I have been sailing for over 30 years building experience on a number of different yachts. As a Yachtmaster Instructor (now retired) it was my privilege to help many people gain confidence, as their own skills toolbox grew in size.
Over the coming months I will add more posts which I hope will be of some use to both new cruisers just starting out and the more experienced as well.
If you like my articles or disagree with anything please let me know, I would love to hear from you.
Happy Sailing. (Read more about Rockhopper here)
Before you can get underway on your new adventure there are a number of choices and decisions to make and quite a lot of work to do. This section explores the early stages of cruising.
The size of your yacht and the depth of your pockets will determine what equipment you finally have on board the yacht. In my opinion there are a number of "Essential" bits of kit and then a vast array of "nice to have" items that will make your life aboard much more pleasant. Your significant "other half" may well put many of these latter items into the essential list. You have been warned.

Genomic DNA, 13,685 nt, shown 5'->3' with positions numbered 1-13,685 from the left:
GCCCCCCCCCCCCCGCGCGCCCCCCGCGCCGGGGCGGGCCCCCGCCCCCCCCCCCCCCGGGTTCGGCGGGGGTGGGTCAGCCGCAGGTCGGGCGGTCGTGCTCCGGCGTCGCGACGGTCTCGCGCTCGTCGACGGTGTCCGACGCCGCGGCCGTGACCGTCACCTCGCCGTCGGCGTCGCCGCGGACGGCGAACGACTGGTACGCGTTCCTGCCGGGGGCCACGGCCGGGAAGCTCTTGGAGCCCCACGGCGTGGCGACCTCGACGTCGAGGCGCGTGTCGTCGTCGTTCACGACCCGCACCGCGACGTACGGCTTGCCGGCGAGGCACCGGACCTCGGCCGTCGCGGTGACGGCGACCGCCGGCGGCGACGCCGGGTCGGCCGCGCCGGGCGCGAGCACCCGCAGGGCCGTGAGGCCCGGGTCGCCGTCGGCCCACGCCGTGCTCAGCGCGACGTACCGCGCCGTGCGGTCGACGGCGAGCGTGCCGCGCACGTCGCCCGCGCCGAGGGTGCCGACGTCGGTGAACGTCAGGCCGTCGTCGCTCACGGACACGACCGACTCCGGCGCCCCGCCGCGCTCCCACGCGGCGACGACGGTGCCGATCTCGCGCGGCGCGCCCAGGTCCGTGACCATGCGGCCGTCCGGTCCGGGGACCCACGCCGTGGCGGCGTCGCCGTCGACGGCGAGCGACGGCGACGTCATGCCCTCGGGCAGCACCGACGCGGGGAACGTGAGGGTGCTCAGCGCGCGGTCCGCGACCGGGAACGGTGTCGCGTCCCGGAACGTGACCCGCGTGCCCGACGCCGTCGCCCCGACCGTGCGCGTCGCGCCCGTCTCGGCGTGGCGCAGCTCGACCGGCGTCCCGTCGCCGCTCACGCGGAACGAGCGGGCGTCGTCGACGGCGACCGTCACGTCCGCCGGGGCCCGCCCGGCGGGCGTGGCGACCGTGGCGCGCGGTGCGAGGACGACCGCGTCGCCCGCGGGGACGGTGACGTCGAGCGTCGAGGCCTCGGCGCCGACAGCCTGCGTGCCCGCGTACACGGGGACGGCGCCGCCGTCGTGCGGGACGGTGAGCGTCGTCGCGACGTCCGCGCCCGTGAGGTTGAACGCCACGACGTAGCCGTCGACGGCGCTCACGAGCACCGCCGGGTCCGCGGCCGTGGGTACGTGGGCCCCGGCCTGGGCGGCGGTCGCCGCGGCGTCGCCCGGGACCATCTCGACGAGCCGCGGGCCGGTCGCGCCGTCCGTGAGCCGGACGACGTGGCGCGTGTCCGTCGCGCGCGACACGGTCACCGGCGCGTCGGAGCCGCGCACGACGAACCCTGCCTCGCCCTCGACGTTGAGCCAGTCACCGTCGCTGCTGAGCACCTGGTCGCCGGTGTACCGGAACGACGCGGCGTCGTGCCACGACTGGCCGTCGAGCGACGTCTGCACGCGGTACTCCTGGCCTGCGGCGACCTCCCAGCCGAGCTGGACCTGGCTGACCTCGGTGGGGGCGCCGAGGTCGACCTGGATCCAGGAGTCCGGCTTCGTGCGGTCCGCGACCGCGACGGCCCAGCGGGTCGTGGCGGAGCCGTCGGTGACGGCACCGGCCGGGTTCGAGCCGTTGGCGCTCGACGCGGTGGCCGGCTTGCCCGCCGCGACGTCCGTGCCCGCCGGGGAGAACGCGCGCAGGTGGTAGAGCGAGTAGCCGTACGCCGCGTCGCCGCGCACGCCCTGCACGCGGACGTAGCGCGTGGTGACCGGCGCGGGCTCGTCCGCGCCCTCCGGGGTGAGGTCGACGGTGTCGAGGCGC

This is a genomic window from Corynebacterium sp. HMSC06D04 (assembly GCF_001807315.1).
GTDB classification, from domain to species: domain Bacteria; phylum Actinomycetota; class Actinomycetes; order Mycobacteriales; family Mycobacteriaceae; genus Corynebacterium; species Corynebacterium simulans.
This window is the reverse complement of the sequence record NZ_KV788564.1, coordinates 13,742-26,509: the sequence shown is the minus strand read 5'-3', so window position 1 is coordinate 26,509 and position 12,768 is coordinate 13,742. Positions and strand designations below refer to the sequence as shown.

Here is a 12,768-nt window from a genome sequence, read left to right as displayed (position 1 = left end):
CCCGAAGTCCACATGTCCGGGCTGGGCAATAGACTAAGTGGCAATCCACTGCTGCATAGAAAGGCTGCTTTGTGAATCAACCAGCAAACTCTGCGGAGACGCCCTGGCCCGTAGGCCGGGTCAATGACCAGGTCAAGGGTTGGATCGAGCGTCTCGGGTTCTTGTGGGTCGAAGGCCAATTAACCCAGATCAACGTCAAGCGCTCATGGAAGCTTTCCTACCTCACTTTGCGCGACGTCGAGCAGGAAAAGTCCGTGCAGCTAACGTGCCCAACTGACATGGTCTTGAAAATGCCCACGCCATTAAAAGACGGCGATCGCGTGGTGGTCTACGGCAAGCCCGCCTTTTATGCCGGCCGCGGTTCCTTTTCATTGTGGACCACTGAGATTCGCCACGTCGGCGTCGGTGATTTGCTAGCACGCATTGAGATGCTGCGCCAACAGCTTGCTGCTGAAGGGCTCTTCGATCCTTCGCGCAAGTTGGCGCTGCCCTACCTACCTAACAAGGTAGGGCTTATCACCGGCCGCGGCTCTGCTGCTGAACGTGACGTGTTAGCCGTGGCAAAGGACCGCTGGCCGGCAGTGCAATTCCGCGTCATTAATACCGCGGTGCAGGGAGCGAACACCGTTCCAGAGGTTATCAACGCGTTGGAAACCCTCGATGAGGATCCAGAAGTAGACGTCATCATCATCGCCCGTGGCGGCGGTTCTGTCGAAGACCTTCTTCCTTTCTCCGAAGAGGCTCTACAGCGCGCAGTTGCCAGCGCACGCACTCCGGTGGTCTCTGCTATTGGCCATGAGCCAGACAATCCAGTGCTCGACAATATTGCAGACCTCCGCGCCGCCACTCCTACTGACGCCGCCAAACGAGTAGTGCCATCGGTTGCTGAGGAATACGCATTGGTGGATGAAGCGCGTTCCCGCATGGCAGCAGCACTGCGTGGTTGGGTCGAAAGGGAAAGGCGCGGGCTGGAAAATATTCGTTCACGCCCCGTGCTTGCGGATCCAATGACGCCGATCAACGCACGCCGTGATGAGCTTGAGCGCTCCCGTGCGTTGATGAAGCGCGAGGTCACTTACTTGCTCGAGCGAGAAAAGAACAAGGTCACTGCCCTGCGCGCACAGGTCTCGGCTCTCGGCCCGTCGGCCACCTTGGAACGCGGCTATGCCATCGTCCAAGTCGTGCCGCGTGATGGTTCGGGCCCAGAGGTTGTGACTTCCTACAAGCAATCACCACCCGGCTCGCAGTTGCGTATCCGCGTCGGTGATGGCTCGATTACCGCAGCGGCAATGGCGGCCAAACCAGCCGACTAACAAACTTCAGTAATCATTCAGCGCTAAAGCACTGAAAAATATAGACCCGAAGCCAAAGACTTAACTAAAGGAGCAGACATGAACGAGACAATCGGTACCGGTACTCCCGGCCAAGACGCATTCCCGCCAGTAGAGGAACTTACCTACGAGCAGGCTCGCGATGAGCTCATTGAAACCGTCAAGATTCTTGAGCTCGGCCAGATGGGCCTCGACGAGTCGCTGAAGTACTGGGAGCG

Over the years we have tried many different techniques to make our sailing, mooring and anchoring both more effective and easier on the crew. Whenever we observe another yacht with a new way of doing something we try it out and then adapt it to suit our yacht. We are always on the lookout for new options to put into our skills toolbox.
There are a whole host of differences, some large many small, some important and many trivial between living afloat and living ashore. Here is a list of some of the things we have come across during our time afloat.
Doing your own maintenance has a host of advantages, not the least being - It's Cheaper! Being able to turn your hand to most things on board does not mean you have to be an expert at everything but it does require a fair bit of preparation and organisation to give you the best chance of a successful repair.